JSE-listed real estate investment trust (Reit) Gemgrow Properties COO Alon Kirkel believes the company’s focus on recycling noncore assets and managing its yield profile has created a more attractive asset for the proposed merger with its parent company Arrowhead Properties.
He told Engineering News Online on Wednesday that the proposed merger, which was first announced in April, would result in synergistic benefits for all shareholders.
He explained that both companies’ boards were supportive of the merger and that the Reit was preparing to seek shareholder and Competition Commission approval.
The merger is expected to be concluded by September.
Kirkel further pointed out that the Reit, in implementing its defensive strategy, was building itself up for an economic uptick. “We’ve recycled assets that were nonperforming . . . those that weren’t delivering enough yield. We’re trying to create a stronger service offering as part of our tenant retention programme, and we’ve bolstered our new deals team, which handles 26 000 m2 worth of new deals each quarter.”
Further, this change has resulted in a portfolio that is of similar quality to that of Arrowhead’s, while the strong balance sheet has made the Reit a more desirable asset.
Kirkel noted that the proposed transaction would give Gemgrow scale and liquidity.
Once concluded, the enlarged entity will have the same shareholder base as that of Arrowhead at present and will have the scale as well. “We’ll have R11-billion in physical assets, compared to Gemgrow’s current base of R5.6-billion, and R16-billion in total assets.”
He noted that, in the meantime, the Reit would continue to target efficiencies, balance sheet strength and provide a service-driven offering.
For the six months ended March 31, the Reit reported a 17.8% year-on-year increase in revenue, as well as dividends of 54.54c per A share and 35.31c per B share, which was a marginal improvement on the guidance communicated to the market at the end of the previous financial period.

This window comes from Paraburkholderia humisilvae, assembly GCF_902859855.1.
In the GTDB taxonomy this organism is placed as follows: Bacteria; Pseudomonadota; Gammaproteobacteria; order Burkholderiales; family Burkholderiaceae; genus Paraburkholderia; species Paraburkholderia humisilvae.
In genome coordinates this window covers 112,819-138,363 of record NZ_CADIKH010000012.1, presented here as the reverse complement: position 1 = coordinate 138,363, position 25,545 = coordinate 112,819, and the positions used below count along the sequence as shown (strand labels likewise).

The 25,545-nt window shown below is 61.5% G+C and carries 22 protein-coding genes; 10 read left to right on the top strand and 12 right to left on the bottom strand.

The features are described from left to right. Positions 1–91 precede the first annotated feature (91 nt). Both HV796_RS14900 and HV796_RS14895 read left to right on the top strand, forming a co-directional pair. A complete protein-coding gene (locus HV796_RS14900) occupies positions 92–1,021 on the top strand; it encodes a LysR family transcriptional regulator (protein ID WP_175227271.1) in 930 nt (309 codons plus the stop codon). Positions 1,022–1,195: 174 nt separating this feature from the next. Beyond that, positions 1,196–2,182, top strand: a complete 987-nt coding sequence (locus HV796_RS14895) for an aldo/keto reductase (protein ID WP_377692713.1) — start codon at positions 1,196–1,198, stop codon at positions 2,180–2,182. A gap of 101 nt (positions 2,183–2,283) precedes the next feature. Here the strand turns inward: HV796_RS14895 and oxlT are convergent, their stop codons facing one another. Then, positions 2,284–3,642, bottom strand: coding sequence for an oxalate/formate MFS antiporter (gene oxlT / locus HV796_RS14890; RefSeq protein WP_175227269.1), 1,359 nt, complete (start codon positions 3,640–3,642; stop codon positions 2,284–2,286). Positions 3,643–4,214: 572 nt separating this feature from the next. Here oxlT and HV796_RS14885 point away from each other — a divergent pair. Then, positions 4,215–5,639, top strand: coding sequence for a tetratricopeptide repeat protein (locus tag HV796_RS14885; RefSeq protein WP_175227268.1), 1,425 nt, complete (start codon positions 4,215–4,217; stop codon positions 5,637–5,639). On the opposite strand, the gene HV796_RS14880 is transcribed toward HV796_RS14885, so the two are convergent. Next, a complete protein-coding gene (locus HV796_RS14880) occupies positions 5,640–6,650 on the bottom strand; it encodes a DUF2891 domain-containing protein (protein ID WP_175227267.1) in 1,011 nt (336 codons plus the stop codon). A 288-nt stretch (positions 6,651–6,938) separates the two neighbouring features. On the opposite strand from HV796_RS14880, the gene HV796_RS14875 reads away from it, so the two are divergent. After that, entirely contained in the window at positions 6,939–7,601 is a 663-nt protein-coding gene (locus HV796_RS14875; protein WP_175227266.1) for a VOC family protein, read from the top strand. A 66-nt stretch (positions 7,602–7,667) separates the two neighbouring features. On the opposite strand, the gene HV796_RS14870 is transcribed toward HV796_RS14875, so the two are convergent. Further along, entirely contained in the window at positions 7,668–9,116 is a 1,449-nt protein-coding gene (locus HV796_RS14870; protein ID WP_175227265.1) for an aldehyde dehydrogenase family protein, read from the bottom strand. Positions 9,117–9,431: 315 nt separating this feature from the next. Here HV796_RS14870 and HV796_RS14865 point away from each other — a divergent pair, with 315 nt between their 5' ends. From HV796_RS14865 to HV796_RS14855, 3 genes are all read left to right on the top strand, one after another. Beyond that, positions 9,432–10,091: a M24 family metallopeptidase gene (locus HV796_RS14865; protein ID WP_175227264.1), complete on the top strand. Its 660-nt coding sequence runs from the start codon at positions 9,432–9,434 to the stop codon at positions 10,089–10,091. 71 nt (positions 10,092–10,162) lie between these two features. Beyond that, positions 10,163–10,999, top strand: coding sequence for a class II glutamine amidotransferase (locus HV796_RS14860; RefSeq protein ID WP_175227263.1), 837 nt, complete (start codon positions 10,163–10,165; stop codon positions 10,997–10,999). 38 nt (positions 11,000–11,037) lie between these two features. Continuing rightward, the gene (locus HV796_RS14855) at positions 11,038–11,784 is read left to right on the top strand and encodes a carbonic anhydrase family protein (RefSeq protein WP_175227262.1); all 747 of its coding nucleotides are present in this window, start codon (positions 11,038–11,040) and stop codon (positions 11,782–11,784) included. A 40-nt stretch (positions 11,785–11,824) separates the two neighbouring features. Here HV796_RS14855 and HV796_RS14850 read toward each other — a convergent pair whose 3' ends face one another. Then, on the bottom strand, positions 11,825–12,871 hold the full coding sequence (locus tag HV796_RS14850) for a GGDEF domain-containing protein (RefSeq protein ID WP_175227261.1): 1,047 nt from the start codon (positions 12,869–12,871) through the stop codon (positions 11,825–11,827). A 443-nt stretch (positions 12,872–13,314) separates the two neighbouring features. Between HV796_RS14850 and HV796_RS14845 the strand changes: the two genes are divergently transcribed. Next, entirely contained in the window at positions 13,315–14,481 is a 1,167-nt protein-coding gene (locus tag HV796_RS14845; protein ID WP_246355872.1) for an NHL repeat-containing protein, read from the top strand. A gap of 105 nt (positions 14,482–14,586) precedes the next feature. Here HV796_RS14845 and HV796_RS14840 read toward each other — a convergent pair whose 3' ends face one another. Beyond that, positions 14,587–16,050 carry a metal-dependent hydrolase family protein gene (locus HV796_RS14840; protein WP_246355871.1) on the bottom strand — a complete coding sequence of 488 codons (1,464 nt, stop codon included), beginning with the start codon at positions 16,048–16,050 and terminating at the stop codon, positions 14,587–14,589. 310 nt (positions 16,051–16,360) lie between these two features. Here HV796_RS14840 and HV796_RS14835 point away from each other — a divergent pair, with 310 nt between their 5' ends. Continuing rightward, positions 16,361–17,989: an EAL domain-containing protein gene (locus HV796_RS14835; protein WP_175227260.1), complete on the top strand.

The portfolio is more diversified, deriving 39% of its income from office space, 36% from retail and 25% from industrial.
Vacancies increased in line with expectations, from 7.6% at the end of the 2018 financial year to 9% for the period under review, as a result of several leases not having been renewed, in line with the Reit expectations.
Office vacancies grew to 14%, while the retail and industrial sectors had vacancies of 6.6% and 7.2% respectively.
Kirkel noted that vacancies accounted for just 73 000 m2 of Gemgrow’s 815 000 m2 gross leasable area.
Moreover, Gemgrow CFO Junaid Limalia explained that, by disposing of noncore and nonperforming assets, its vacancies would decline.
Moreover, additional staff were employed to improve oversight in key areas. The two asset managers and two leasing consultants are, over the short to medium-term, expected to assist in managing lease expiries and reducing vacancy rates.
Additionally, “the balance sheet remains strong and although the loan-to-value ratio has increased to 32%, we expect to reduce debt levels and debt costs through a combination of proceeds from planned disposals and the use of excess funds to reduce loan values in access facilities.”
Following the transfer of R761-million of assets acquired last year, Gemgrow’s portfolio now comprises 163 properties valued at R5.6-billion, up from R4.8-billion as at September 30, 2018.
It disposed of R425-million of noncore assets of which eight properties valued at R98-million were transferred in the interim period. The remaining properties are expected to be transferred during the remainder of the current financial period.
Limalia commented that Gemgrow’s focus for the second half of the financial year would be on strengthening its portfolio, by continuing to sell more noncore properties so that it “can grow on a sustainable basis.”
Further, he noted that, “naturally, the key focus is to meet and improve on the guidance – which remains a work in progress.”
Kirkel added that, from an operational perspective, Gemgrow was working on efficiencies, and was looking into technology to speed up the processes involved in finalising transactions, while also becoming more paperless and streamlined.